This weekend’s New York Comic Con isn’t all about capes and tights and summer movies. Far from it: The programming is refreshingly diverse, with plenty of panels and events geared toward manga and anime fans, educators and librarians, children, aspiring creators and others.
I won’t be in attendance, unfortunately. But throughout the day I’ll spotlight some of the programming I’d probably check out if I were at the Javits Center.
First up, what those fans of anime and manga should check out:
1. Find out what the publishers have planned: Most of the major U.S. manga publishers have a presence at Comic Con, including panels that spotlight new acquisitions and their releases for the rest of this year and beyond: Viz Media (11 a.m. Saturday); Del Rey Manga (noon Saturday); Yen Press (1 p.m. Saturday and 1 p.m. Sunday); Digital Manga Publishing (3 p.m. Saturday); CMX (7 p.m. Saturday); and Tokyopop (2 p.m. Sunday).
Also, “nouvelle manga” publisher Fanfare/Ponent Mon is making a rare U.S. appearance as an exhibitor, with new titles in tow.
Fans of Marvel’s X-titles may want to swing by the Del Rey panel, because the publisher will reveal the final character designs for the X-Men and Wolverine manga.
If you’re extra sneaky, or charming, you might make your way into Friday’s press-only event showcasing Ultimo, the new collaboration by Stan Lee and Shaman King creator Hiroyuki Takei for Shueisha’s Jump SQ.II spin-off magazine. Viz Media promises to announce “exciting news” about the title. If I were a betting man, I’d wager the publisher has licensed the manga for release in North America.
2. Check the pulse of the industry: The programming schedule includes several panels devoted to retailing and publishing: “State of the Manga Industry” (1 p.m. Friday); “Mobile Comics and Manga” (2 p.m. Friday); “Emerging Trends in Manga Retailing” (3 p.m. Friday); “Beyond Shounen and Shoujo: Japan’s Indie Manga Scene (4 p.m. Friday); and “Why Manga? Trends in Teen Graphic Novels” (1 p.m. Sunday).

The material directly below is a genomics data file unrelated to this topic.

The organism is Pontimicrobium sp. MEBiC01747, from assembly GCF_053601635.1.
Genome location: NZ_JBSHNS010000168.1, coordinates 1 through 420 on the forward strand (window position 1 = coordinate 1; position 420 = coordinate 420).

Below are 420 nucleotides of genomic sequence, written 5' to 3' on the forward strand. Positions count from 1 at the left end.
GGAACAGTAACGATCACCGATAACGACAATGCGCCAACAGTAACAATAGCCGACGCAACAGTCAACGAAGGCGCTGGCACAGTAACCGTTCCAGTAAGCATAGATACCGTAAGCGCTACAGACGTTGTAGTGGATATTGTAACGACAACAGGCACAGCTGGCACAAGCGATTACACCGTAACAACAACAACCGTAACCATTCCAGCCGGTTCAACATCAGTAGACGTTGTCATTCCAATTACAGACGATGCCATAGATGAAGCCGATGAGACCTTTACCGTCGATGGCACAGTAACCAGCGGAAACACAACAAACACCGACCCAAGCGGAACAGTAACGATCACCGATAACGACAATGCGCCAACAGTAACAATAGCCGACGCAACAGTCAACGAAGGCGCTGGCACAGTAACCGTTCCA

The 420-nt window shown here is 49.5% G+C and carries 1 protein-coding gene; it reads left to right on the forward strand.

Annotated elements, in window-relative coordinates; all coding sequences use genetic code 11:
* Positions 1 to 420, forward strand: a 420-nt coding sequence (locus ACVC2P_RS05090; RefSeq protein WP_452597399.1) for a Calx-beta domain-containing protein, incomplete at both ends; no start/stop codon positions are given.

That indie-manga panel, in particular, looks interesting. If I were going to the convention, I’d definitely check out that panel.
3. Visit the new Kinokuniya bookstore location: This requires you to actually leave the Jacob Javits Center, but it’ll be well worth it. Walk a little over five blocks down West 34th Street and take a left on Sixth Avenue (Avenue of the Americas). Then stroll just past West 40th Street to 1073 Sixth Ave., where you’ll find the new, three-story Kinokuniya bookstore, which overlooks Bryant Park. There you can browse aisles of Japanese-language novels and magazines, manga and anime, and eat at the Japanese-style pastry and sandwich shop on the second floor.
Plus, you can take in the mural by Slam Dunk and Vagabond creator Takehiko Inoue.
4. Check out the AnimeNEXT Manga Library: The mobile manga library pulls in for a third year, bring with it hundreds of titles. You can kick back and relax with the books in Room 1E01.
5. Attend an anime premiere: The weekend features screenings of Lucky Star (6 p.m. Friday), Emma (noon Saturday), CODE GEASS (1 p.m. Saturday), The Girl Who Leapt Through Time (5 p.m. Saturday), and Amuri in Star Ocean (noon Sunday).
Note: I totally stole that Kinokuniya photo from Chris Butcher. You can see more photos from the Takehiko Inoue in-store appearance at Chris’ blog.